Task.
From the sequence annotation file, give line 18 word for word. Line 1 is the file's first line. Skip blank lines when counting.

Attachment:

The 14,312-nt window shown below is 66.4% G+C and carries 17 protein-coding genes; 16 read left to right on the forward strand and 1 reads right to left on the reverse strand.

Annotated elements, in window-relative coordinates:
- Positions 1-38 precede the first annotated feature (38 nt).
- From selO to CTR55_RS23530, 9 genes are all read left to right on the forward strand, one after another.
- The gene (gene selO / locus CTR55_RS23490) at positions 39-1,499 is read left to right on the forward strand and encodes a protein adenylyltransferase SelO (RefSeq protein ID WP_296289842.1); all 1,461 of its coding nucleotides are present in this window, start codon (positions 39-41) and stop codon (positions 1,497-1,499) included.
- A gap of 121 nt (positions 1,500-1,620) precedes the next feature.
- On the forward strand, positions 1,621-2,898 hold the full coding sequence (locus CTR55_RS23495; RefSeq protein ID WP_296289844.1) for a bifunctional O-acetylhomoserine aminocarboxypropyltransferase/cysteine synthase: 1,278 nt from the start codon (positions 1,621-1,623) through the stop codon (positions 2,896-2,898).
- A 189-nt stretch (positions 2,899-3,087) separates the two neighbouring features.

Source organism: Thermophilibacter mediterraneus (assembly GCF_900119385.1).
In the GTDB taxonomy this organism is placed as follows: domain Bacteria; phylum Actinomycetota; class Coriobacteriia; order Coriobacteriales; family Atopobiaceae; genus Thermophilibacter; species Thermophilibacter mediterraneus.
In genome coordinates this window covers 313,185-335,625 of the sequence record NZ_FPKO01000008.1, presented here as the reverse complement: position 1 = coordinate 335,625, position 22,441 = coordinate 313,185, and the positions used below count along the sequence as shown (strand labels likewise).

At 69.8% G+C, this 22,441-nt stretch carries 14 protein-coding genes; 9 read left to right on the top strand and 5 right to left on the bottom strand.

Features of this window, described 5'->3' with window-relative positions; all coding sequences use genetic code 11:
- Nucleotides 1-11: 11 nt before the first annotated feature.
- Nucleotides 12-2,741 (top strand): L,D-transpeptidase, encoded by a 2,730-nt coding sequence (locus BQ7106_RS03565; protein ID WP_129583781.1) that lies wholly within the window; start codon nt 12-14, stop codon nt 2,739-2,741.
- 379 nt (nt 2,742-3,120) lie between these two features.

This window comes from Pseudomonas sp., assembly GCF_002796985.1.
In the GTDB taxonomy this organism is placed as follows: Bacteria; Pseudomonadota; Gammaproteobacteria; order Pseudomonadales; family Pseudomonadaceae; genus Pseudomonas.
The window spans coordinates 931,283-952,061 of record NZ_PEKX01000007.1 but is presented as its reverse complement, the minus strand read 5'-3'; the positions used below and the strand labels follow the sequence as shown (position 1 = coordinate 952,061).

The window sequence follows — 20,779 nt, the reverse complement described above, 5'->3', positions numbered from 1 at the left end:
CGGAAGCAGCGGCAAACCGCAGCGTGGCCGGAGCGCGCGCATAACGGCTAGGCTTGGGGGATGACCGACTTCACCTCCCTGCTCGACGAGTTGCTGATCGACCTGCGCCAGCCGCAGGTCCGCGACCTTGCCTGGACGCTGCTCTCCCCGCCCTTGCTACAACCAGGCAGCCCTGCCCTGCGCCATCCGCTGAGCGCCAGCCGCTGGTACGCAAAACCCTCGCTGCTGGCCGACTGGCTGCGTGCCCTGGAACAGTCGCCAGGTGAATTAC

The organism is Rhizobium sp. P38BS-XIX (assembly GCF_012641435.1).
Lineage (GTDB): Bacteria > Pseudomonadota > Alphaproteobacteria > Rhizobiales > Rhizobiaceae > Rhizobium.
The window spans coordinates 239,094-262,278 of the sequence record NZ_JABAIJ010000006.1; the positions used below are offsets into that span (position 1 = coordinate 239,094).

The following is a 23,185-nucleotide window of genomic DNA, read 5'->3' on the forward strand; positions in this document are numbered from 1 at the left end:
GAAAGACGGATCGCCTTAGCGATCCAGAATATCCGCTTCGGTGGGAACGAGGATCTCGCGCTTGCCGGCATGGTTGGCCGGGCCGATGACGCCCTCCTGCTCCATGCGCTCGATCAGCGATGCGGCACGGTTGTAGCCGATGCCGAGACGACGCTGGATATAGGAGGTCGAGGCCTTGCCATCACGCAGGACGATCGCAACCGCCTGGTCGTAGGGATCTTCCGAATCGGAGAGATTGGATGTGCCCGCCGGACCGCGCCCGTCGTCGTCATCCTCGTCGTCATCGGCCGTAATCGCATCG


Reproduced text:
In the GTDB taxonomy this organism is placed as follows: Bacteria; Pseudomonadota; Gammaproteobacteria; order Pseudomonadales; family Pseudomonadaceae; genus Pseudomonas.